I’ve never been a big fan of using tax money to support media programming; its too close to the state-run media in countries with less freedom of speech. But the truth is, in the U.S., public radio hardly gets any tax money. NPR gets no tax money directly. Most of NPR’s revenue comes from private donations. Federal money is funneled through the Corporation for Public Broadcasting, which doles out grants to local stations, which can use it to pay their NPR dues. How much did the CPB budget for radio this year? $90.5 million. That’s nothing.

I’ve become interested in data visualization, so just for fun, here’s a quick and dirty chart illustrating the amount of tax money spent on public radio compared to a few other choice areas. I threw News Corp’s annual revenues in for good measure. All numbers (except the TARP spending) are from FY 2010.


Wed 20 Oct 2010 7:00 am   //   Posted in: Media, Technology

Facebook and freedom

The other day at work, someone spotted a customer complaint on a social network that I don’t use. I got started setting up a profile so I could respond to the customer and try to put things right. (This is a big part of what marketers do these days, in case you were wondering.) It felt like a million steps. The web site demanded a profile picture, and insisted that it be a photo of an actual person (not a logo), or else your messages would be deleted. I also noticed this site already had two entries for our company, under two slightly different names, both with an incorrect address and phone number. It soon became clear I would need to set up 3 profiles, one for each incorrect version of the company, and one for myself (since you can’t send messages from a company to an individual, which was all I really wanted to do in the first place).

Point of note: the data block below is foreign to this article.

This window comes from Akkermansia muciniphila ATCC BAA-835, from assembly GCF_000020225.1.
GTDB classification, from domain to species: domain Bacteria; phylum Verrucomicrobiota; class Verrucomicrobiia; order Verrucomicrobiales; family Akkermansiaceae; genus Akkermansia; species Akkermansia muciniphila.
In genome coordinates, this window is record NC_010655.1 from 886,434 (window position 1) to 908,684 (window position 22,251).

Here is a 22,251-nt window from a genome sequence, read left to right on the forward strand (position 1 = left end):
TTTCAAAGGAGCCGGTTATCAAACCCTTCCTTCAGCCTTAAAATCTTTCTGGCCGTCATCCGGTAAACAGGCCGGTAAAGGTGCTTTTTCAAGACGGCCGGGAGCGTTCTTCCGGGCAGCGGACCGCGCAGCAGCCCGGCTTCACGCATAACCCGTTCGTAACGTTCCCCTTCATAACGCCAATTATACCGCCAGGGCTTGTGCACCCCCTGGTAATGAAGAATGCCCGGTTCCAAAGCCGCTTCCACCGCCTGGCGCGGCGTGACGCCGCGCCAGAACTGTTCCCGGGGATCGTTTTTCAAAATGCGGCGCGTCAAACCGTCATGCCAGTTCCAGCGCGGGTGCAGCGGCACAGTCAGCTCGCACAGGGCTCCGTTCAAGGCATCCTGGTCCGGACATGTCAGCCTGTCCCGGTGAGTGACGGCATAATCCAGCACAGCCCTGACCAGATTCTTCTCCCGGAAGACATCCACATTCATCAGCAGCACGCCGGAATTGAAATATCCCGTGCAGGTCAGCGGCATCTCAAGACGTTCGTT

I might have been better off just letting it go, but I wanted to do the right thing. Unfortunately, it became a huge frustration rather than a positive communications experience. Basically, I was letting a company I heretofore never cared about suddenly push me around, demanding my picture and phone number and a big chunk of my time. (You may have already guessed that the site I’m talking about is Yelp.) How annoying!


Thu 30 Sep 2010 8:24 am   //   Posted in: Labeling, Media, Technology

Nobody knows what “social graph” means

For three years, people who write and speak about technology have been using the phrase social graph. It’s sometimes used casually like a synonym for Facebook, the company that popularized the term. But what does social graph really mean, and where did it come from?


Mon 27 Sep 2010 8:00 am   //   Posted in: Media, Technology

Flow chart: Choosing a social network

Social media is too confusing! In an effort to simplify it, I took a stab at creating a chart illustrating when it’s appropriate to post an update on each of the social networks I use.

Thu 26 Aug 2010 8:00 am   //   Posted in: Media, TV

The new disinformation

Last week a survey that found 18% of Americans, when asked to name Barack Obama’s religion, incorrectly said he is Muslim. That’s up from 11% in 2009.

How could a growing number of people get a basic fact so wrong? I don’t believe it’s because 18% of Americans are fools. I think it’s because we are just beginning to see the effects of a radically new way of communicating. The strategy involves a mix of broadcasting and the Internet. Here’s the formula:

Fri 23 Jul 2010 6:35 am   //   Posted in: Failure, Media, Technology

Is Yahoo News proud of its comments feature?

“It’s as though when you order a sirloin steak, it comes with a side of maggots.”
Gene Weingarten, writing about web comments in the Washington Post.

* * * *

Yahoo News is one of the most popular news web sites in the world. It has a problem, though. Every major story comes with a generous helping of the most vile hate speech you’ve ever seen.


Tue 11 May 2010 11:28 pm   //   Posted in: Media, Technology, TV commericals

Notes on impatience

We can find anything we want on the Internet. The other day, I had an old advertising jingle stuck in my head that I remembered from childhood. (“You’ve got a lot to do before lunch!”) It took me about 10 minutes to find a YouTube video of the 1992 Cheerios commercial it came from.